SPONSORED:

McSally to back Trump on emergency declaration

McSally to back Trump on emergency declaration

Sen. Martha McSallyMartha Elizabeth McSallySen.-elect Mark Kelly visits John McCain's grave ahead of swearing-in Video shows Arizona governor ignoring 'Hail to the Chief' call while certifying Biden victory The Hill's Morning Report - Presented by Mastercard - GOP angst in Georgia; confirmation fight looms MORE (R-Ariz.) announced Wednesday she will vote against a resolution blocking President TrumpDonald John TrumpTrump alludes to possible 2024 run in White House remarks Trump threatens to veto defense bill over tech liability shield Tiger King's attorney believes they're close to getting pardon from Trump MORE’s national emergency declaration after securing reassurances that no funding for Arizona military construction projects will be diverted for the border wall.

“Arizonans know there is a humanitarian and security crisis at the border – drugs are killing and harming loved ones in communities everywhere,” McSally said in a statement. “Now, it’s Congress’ turn to fully fund border security and our men and women in uniform.”

ADVERTISEMENT

The Arizona Republican said she was assured in conversations with acting Defense Secretary Patrick ShanahanPatrick Michael ShanahanProgressive House Democrats urge Biden against Defense chief with contractor ties Trump fires Defense chief Mark Esper House Armed Services chairman expresses confidence in Esper amid aircraft carrier coronavirus crisis MORE, Trump and Vice President Pence that Trump's emergency declaration to build the border wall will not impact any military construction projects in Arizona.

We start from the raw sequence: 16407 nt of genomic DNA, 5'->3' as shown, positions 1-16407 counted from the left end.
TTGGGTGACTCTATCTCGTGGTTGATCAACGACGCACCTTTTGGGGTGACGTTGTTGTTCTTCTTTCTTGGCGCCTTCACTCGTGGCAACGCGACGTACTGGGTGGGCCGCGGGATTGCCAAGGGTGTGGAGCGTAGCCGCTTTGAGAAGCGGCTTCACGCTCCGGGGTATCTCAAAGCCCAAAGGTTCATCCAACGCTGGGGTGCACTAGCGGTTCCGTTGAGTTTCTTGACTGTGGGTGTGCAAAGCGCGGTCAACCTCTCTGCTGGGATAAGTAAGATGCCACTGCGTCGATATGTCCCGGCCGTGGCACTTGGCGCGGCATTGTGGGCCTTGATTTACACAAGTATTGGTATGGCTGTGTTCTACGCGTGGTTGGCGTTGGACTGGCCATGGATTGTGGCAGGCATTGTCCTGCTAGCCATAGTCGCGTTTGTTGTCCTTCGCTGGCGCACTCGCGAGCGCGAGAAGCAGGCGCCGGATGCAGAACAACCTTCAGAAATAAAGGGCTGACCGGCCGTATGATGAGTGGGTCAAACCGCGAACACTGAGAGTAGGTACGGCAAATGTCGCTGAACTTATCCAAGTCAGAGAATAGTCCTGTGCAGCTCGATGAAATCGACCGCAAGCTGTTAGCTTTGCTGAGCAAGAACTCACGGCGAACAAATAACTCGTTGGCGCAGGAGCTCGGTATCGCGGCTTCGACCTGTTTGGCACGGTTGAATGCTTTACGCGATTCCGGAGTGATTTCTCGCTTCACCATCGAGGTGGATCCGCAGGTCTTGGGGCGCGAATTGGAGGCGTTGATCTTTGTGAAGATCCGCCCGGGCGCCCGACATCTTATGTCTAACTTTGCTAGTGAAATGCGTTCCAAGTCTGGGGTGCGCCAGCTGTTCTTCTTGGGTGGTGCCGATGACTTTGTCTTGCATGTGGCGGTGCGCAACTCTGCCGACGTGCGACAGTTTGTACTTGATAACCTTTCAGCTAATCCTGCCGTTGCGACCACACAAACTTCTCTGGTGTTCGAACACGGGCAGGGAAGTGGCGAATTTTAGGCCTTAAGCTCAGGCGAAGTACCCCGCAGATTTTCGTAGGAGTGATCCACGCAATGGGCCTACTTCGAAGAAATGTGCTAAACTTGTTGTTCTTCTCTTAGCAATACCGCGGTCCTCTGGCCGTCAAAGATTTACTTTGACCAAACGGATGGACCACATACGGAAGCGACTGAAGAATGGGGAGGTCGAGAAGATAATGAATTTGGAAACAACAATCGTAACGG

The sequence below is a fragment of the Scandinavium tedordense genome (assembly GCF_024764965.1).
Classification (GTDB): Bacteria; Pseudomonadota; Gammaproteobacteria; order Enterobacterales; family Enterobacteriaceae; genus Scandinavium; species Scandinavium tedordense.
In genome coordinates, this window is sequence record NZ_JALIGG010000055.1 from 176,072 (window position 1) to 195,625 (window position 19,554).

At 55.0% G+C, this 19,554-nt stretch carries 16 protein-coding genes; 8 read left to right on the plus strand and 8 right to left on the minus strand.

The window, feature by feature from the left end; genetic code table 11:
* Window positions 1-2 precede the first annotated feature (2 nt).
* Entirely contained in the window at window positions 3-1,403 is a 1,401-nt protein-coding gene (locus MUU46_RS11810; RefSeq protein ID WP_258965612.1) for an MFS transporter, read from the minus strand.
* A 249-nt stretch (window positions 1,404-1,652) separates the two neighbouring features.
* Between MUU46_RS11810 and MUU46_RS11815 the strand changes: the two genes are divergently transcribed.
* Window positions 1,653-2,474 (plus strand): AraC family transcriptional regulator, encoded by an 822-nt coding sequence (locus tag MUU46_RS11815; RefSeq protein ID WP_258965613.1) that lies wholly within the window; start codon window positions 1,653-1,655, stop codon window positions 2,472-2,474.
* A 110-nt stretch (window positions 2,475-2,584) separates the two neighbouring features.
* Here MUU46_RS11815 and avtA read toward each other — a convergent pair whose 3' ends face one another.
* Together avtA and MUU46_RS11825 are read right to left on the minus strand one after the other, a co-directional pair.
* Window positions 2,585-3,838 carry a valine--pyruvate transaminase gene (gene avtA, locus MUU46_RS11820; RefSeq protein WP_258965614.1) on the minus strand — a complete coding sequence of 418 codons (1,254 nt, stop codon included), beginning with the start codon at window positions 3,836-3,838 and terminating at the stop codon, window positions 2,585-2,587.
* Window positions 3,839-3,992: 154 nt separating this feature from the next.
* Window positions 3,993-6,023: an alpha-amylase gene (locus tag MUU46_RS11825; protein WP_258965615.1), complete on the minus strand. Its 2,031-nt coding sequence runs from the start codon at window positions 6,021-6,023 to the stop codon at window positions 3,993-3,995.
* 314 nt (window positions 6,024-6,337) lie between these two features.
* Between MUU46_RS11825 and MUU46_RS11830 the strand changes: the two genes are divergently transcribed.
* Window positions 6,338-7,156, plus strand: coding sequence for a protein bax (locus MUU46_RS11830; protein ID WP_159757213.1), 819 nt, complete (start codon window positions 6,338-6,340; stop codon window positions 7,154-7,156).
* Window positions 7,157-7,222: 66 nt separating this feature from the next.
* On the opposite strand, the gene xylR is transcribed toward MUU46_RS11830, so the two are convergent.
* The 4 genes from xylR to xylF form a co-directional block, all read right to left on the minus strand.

“I have spoken with the Acting Secretary of Defense, the President and Vice President to underscore that we must ensure military readiness while also funding border security. As a result, no Arizona military construction projects from Fiscal Year 2019 will be impacted,” she said.

The Senate is poised to pass a resolution this week to block the president’s declaration, with five Republican senators already announcing they will join the body’s 47 Democrats to vote against the legislation. While the resolution is unlikely to get the support needed to override an expected presidential veto, the rebuke will still be embarrassing for Trump.

McSally was appointed to the Senate to fill the late Sen. John McCainJohn Sidney McCainSen.-elect Mark Kelly visits John McCain's grave ahead of swearing-in McCain, Kristol battle over Tanden nomination Biden's favorability rating rises while Trump's slips: Gallup MORE’s (R) seat last year after losing the race to replace former Sen. Jeff FlakeJeffrey (Jeff) Lane FlakeBiden eyeing Cindy McCain for UK ambassador position: report Profiles in cowardice: Trump's Senate enablers McSally concedes Arizona Senate race MORE (R) to Sen. Kyrsten Sinema (D). Sinema’s November win was the first Senate win for an Arizona Democrat since 1988.

McSally is up for reelection in 2020. Her vote on the emergency declaration may strengthen her primary bid by aligning her closely with Trump, but will be more controversial in the general election.